In the deadliest mass shooting in U.S. history, Virginia Tech student Seung-Hui Cho, age 23, killed 27 students, five professors, and then himself on April 16, 2007. At 7:15 a.m., Cho shot a man and a woman in West Ambler Johnston dormitory. He ran away before the police arrived; when the police came, they focused on the boyfriend of one of the victims as the would-be shooter. Approximately 2V2 hours later, Cho entered a classroom in Norris Hall, an engineering building, where he gunned down students in an advanced hydrology class as well as in other classrooms. When police responded to a 911 call, they found that three of the entrances to the building had been chained shut. They finally got into the building 11 minutes after Cho began his attack there, by shooting the lock out of the door to a machine shop. A student who was in one of the classrooms, Trey Perkins, told MSNBC that Cho never said a word–he simply entered the room and began firing. In addition to the fatalities, at least 15 students were wounded. Others sustained injuries as they leapt to safety from their classroom windows.
The shootings followed two weeks of bomb threats at the university, although these threats do not appear to have been the work of Cho. The university and police waited two hours after the shootings began to send the first email notification to students. This message simply warned students to be cautious and did not instruct them to stay away from the classrooms–even though Cho was still at large at the time.
The university canceled classes for the remainder of the day on Monday and for the following day. It set up a meeting place for families to reunite with their children at a local hotel, and brought in extra counselors to assist the grieving, confused, and angry students. Virginia Governor Timothy Kaine returned early from a trip to Asia and declared a state of emergency in Blacksburg, the city where the university is located.
Approximately one year after the shooting, Governor Kaine announced that a fund of $100,000 had been set up to assist the families of students killed. Each was also offered counseling and medical expenses, as well as the chance to question the governor and university officials about the shooting. Additional funds were made available to the dozens of survivors of the rampage. Families and survivors accepting the settlement had to agree to forego the right to sue the university. Almost two years later, the university re-opened the wing of Norris Hall where the shooting occurred. A ceremony celebrated the opening of the Center for Peace Studies and Violence Prevention.
Cho was born in South Korea, and his family immigrated to the United States when he was eight years old. Lucinda Roy, a former Virginia Tech professor, authored a book called No Right to Remain Silent in spring 2009, in which she argued that she, and others, saw warning signs that Cho was dangerous. As co-chair of the English Department in fall 2005, Roy was told by a colleague about Cho’s disturbing writing and behavior. Classmates were afraid of Cho, who would take pictures of them with his cell phone camera from under the desks. Roy began to tutor Cho privately, and found him to be generally unresponsive. Roy said she tried to alert those on campus who might help the clearly troubled student, contacting four different departments including the university police and counseling center, but no one offered Cho the help he needed. They maintained that no one could coerce a student to get counseling; thus, until Cho came in voluntarily or actually threatened himself or someone else overtly, there was nothing they could do.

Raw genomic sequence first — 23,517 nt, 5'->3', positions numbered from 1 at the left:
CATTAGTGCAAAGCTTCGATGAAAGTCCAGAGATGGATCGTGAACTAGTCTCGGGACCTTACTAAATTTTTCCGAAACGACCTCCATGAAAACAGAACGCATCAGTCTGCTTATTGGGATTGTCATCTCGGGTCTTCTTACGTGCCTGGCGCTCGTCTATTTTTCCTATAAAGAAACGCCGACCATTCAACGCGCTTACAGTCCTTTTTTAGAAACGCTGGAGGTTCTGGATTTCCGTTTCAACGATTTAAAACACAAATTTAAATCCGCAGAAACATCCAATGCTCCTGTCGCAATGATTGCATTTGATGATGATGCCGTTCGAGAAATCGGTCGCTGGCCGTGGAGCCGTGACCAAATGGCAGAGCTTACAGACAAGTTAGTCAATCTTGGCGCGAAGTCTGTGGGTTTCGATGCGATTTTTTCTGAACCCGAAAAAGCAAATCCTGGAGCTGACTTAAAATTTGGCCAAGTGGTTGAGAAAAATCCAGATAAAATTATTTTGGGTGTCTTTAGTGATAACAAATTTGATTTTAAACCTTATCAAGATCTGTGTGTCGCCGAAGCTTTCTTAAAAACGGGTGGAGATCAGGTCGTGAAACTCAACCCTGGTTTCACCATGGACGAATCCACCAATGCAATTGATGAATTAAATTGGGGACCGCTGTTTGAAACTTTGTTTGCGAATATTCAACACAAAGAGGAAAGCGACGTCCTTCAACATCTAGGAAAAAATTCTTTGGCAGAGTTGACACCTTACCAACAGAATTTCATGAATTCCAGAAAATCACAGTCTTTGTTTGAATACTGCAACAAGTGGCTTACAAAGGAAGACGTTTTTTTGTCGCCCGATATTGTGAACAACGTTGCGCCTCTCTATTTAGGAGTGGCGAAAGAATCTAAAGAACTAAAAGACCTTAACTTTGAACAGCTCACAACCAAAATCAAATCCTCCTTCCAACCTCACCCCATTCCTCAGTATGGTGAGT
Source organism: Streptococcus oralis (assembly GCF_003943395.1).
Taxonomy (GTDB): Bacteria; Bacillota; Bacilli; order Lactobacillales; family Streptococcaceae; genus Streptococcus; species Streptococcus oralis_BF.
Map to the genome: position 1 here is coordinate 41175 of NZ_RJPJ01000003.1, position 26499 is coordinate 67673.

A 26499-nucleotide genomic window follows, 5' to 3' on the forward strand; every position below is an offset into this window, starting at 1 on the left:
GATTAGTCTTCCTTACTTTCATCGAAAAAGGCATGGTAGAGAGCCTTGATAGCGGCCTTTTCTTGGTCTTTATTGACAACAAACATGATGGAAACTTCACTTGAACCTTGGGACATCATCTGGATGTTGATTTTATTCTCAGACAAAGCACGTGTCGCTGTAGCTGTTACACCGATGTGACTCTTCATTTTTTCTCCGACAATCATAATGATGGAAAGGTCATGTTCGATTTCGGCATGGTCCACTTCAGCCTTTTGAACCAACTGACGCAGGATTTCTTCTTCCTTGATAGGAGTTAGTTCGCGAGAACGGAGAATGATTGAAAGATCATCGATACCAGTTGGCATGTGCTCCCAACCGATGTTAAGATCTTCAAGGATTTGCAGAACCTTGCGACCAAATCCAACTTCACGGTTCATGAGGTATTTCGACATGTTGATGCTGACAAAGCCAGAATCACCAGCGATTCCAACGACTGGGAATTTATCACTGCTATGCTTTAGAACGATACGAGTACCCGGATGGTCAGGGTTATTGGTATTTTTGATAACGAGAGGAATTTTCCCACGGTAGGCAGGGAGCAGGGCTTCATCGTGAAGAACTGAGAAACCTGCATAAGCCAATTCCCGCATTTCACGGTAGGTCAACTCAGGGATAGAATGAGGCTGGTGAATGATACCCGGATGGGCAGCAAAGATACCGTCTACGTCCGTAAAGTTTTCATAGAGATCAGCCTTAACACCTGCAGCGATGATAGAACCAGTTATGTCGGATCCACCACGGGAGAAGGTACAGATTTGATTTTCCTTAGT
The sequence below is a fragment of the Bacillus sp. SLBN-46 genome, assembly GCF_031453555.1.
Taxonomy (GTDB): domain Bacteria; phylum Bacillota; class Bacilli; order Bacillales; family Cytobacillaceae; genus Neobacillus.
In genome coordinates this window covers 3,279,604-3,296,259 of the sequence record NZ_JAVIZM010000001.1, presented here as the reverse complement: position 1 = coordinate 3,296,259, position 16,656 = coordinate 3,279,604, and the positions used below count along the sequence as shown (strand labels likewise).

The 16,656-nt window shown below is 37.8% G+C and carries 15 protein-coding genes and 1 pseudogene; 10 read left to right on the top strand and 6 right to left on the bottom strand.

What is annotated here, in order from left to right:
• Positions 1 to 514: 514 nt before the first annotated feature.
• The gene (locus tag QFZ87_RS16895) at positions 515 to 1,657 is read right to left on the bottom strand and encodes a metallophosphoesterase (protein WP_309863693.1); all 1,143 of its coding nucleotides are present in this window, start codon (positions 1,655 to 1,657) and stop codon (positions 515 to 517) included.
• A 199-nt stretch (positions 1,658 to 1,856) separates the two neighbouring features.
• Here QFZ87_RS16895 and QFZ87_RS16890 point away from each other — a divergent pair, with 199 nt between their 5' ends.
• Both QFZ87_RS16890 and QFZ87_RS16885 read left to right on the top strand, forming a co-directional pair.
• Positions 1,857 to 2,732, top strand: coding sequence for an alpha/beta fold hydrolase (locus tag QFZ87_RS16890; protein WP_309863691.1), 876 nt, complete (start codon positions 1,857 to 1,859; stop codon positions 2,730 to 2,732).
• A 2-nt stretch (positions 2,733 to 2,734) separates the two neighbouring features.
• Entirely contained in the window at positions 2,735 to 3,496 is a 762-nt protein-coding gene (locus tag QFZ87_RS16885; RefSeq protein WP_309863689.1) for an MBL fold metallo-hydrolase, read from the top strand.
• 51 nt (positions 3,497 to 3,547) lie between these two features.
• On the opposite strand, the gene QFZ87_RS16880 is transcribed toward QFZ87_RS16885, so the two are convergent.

When Cho threatened suicide, he did get some help from a psychiatric facility off campus. Once he was deemed no longer a threat, however, he was released. Cho contacted the school’s mental health counseling center later that year, but records from these sessions remained missing until July 2009, when they were found at the home of a former university counseling official, Dr. Robert C. Miller. It is still unclear why Miller took the records home more than a year before Cho’s massacre. Parents of children who were killed or wounded in the rampage were outraged at this finding, suggesting that it indicates further lapses on the part of the university and the police, and even that it hints at deception. Roy said that Cho went to the center multiple times, but never received a thorough examination. Because Cho was older than the age of 21, his parents were never contacted about any of these matters.
A state panel that was convened after the shooting determined that the university had misinterpreted privacy laws. Further, the panel determined that the school did not notify students fast enough once the shooting began. Many victims’ parents have expressed a belief that their children would still be alive if the university had responded to Cho’s obvious distress earlier. Since the shootings, Virginia Tech has hired new counselors and created a risk assessment team to identify and work with troubled students.
Prior to Cho’s rampage, the most deadly university shooting had occurred in 1966 at the University of Texas. In that attack, Charles Whitman killed 16 people from the observation deck of a 28-floor clock tower before he was shot by police.
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